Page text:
The crux of the emotional involvement in Heavy Rain is the fact that, at a number of points throughout the game, any of the characters you can control can die and never come back. While exploratory or investigatory scenes are controlled using the left and right analogue sticks and a shoulder button, the action scenes of the game use something more akin to quick-time events. These quick-time events task you with pressing and tapping buttons and spinning the sticks. These motions correspond to on-screen activities and if you mess up enough times your character can easily die. During almost any of these action scenes. There are no checkpoints, no “I'll just try that again”. If you mess up, you lose a character and the ending of the game will be changed. This forces you to care about the characters considerably more than in the majority of other games.
Another facet to the emotional rollercoaster ride that is Heavy Rain is seeing exactly how far Ethan is willing to go to get Shaun back. You get to decide what he will or won't do and some of the decisions are extremely harrowing, including one scene involving a simple choice: scissors, knife, axe, pliers or saw. Add in the extremely realistic motion capture on the characters faces that means that you can see the emotions in their eyes and you're onto a winner.
Some of the scenes in Heavy Rain are delivered in a heavy handed manner and not all of the voice acting is stellar, but a lot of moments in the writing are truly inspired and I guarantee that this game will make you care for these characters like few other games ever have.
Click here for a full review of Heavy Rain.
1. Shadow of the Colossus
By far the most subtle of the games listed here, I also believe Shadow of the Colossus is the most emotional. Shadow of the Colossus is a stunning video game in which you play as a boy known only as Wander who has travelled to a forbidden land in order to bring a girl, named Mono, back to life. The game equips you with a sword, a bow and a horse and, as a trade with a mysterious power called “Dormin” for bringing Mono back from the dead, leaves you to vanquish sixteen Colossi that roam the land. Wander doesn't speak (apart from when calling his horse, Agro) and the only enemies in the game are the Colossi. In fact, the only life apart from Wander, his horse and the Colossi are the occasional bird, tree or lizard scurrying around.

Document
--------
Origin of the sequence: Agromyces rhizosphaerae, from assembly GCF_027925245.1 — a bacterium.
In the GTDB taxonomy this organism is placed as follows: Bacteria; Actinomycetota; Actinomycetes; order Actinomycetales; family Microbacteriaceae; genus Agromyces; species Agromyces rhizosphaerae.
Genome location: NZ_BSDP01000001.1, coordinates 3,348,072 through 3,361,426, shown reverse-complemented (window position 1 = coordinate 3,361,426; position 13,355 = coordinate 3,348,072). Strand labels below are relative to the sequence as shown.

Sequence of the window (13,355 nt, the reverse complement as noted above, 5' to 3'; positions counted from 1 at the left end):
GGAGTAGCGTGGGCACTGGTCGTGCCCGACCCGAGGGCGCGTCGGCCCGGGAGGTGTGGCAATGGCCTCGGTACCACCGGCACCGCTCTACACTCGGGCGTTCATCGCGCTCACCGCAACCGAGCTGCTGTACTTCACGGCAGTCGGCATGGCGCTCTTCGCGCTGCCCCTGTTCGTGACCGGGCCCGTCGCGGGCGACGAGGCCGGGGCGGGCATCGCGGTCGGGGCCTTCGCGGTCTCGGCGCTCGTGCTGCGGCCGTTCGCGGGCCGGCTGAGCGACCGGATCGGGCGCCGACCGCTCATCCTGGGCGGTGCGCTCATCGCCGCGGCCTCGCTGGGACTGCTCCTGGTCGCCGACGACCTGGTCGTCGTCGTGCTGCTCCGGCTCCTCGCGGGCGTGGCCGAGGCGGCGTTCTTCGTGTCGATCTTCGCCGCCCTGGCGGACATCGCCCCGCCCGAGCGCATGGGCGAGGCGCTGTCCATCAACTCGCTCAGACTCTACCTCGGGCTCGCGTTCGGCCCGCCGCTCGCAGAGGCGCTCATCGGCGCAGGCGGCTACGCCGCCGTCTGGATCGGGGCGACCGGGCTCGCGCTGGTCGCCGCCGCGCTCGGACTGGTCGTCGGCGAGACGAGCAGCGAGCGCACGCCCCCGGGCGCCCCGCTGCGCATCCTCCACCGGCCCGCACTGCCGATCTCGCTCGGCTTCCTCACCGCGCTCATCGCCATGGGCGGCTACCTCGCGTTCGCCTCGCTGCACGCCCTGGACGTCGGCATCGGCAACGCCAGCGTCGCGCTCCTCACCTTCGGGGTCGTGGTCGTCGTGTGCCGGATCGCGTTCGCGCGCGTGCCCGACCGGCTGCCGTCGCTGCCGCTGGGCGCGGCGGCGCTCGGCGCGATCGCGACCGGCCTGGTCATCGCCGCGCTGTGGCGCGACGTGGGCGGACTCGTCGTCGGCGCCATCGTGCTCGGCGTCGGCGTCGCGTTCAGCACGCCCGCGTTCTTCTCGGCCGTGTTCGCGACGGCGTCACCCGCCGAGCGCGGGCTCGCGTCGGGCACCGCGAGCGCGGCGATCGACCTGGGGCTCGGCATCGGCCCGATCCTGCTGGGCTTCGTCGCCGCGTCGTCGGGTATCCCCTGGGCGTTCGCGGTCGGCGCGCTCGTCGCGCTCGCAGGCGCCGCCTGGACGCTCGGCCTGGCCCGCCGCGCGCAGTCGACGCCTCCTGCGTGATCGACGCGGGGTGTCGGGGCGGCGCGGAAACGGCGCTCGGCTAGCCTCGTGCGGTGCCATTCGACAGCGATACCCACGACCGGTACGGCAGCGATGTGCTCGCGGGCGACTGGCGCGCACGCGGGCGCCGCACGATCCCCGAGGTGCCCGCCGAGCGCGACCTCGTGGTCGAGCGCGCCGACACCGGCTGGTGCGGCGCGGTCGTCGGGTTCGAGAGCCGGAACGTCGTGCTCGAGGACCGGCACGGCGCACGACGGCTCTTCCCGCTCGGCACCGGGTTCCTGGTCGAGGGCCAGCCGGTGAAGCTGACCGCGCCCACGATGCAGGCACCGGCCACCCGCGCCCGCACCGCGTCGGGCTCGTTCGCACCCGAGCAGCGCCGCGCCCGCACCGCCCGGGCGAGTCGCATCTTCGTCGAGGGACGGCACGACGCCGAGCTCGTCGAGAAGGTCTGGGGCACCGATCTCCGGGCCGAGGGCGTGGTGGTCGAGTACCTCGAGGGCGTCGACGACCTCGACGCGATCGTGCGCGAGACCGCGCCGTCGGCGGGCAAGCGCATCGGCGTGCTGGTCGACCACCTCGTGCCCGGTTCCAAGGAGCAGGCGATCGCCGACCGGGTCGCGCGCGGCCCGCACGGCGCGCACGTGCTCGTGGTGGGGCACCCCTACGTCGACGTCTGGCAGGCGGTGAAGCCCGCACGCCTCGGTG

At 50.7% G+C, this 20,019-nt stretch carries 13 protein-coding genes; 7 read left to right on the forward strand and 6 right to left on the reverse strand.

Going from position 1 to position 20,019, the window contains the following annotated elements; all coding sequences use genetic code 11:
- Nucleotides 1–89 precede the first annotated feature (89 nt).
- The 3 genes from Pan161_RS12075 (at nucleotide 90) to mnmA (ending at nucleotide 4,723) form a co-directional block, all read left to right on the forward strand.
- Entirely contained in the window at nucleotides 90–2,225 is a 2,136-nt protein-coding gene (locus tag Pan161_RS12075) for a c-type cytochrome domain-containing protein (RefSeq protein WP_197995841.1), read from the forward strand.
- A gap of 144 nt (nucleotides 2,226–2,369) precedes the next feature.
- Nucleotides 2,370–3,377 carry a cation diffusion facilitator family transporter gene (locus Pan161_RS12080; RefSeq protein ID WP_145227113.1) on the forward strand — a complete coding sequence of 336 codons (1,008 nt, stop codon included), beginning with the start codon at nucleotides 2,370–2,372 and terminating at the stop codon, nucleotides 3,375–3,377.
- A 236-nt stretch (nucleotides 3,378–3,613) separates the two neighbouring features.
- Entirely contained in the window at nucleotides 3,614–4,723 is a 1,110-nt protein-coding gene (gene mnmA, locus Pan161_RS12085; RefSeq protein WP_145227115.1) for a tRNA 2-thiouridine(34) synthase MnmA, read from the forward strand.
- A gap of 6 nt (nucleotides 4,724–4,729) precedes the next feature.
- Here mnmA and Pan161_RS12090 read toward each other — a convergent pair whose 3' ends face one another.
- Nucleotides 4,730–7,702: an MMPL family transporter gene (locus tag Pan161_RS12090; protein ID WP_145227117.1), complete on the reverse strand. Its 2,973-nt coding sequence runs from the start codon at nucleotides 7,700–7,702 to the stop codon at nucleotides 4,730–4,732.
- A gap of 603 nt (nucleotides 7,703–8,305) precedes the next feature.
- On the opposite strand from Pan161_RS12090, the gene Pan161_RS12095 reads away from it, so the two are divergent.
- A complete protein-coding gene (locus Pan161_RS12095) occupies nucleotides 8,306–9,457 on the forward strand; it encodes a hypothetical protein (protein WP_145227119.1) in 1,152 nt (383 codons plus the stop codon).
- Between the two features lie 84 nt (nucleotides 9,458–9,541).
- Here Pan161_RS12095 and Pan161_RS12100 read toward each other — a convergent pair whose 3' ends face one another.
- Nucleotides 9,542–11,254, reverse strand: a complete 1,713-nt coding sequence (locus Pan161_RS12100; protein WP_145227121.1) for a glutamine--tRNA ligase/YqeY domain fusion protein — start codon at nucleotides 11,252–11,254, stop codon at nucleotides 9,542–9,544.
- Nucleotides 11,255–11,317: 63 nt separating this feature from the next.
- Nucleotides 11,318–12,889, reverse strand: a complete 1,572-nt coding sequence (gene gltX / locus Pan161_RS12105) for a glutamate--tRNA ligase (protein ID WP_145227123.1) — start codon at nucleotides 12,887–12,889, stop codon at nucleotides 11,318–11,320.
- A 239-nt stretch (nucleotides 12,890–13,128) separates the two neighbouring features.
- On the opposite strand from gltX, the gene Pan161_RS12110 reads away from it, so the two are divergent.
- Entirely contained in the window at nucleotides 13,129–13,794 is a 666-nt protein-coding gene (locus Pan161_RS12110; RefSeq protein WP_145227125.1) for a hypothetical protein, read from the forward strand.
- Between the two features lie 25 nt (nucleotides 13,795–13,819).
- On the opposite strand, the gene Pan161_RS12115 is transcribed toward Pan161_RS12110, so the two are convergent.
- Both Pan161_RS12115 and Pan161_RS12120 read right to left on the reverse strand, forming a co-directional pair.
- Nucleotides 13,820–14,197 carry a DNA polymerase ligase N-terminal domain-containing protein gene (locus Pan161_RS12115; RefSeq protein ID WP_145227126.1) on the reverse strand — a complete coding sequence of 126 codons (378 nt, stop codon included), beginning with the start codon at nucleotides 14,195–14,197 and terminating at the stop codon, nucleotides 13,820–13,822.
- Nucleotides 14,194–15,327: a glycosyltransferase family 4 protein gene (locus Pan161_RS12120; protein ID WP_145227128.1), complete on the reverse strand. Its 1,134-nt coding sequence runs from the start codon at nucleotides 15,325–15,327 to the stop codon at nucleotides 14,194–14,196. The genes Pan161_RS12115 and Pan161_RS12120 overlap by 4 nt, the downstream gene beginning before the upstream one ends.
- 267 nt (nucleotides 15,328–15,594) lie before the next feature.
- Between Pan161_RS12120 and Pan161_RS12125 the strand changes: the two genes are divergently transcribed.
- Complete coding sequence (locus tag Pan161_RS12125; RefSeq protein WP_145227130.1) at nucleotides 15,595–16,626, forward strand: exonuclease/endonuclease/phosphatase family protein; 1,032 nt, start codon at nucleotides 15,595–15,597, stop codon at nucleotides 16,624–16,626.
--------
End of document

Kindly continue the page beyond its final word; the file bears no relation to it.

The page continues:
The game is primarily a platformer, though the platforms you're climbing on are the Colossi. Each Colossus has a number of weak points that must be stabbed in order to kill them. Each Colossus acts as a puzzle – how do I get to the weak spot to stab it? Wander clambers happily all over the Colossi who truly are colossal, the first and smallest being easily the size of a house.
The emotions in the game come from a few different sources. Firstly you have the single minded determination of Wander in his quest to save Mono. He is willing to battle and kill sixteen gigantic creatures in order to save her life, which is a testament to love if ever there was one. Following on from that is the fact that the Colossi don't particularly seem to be evil. Most of them will attack you but often it seems only to protect themselves, and some won't hurt you at all. They seem like Guardians of the land. The moral grey area of the game is pervasive throughout, but never once mentioned. There is effectively no story beyond what I have relayed to you.
The emptiness of the land is also a cause for pangs of sadness. Nothing is there. The world is beautifully rendered with mind blowing (at least for the time, and it still looks gorgeous today) draw distances and a total sense of loneliness. You soon forge a link with your completely obedient only companion, your horse. It happily rides into battle with you, content to face the monsters that loom far above you because it trusts its master so. The ending of the Shadow of the Colossus is a tour-de-force of emotions and probably one of the most powerful of video game history.
Shadow of the Colossus is generally considered to be one of the greatest games ever made, especially from an artistic standpoint. The musical score is harrowing beautiful and Shadow of the Colossus will leave you wondering, once all is said and done, who the real monster is.
Click here for a full review of Shadow of the Colossus.
So which do you think is the most emotional of these five games? Have your say in the poll below, and if you think I've unfairly overlooked an amazingly emotional video game, feel free to tell me in the comments section.
Which of these five games do you think is most emotional?See results without voting
Buy these amazing games now!
Shadow of the Colossus for PS2.
Heavy Rain for PS3.
Final Fantasy X for PS2
GTA:IV for PS3
GTA:IV for Xbox 360
Bioshock for PS3
Bioshock for Xbox 360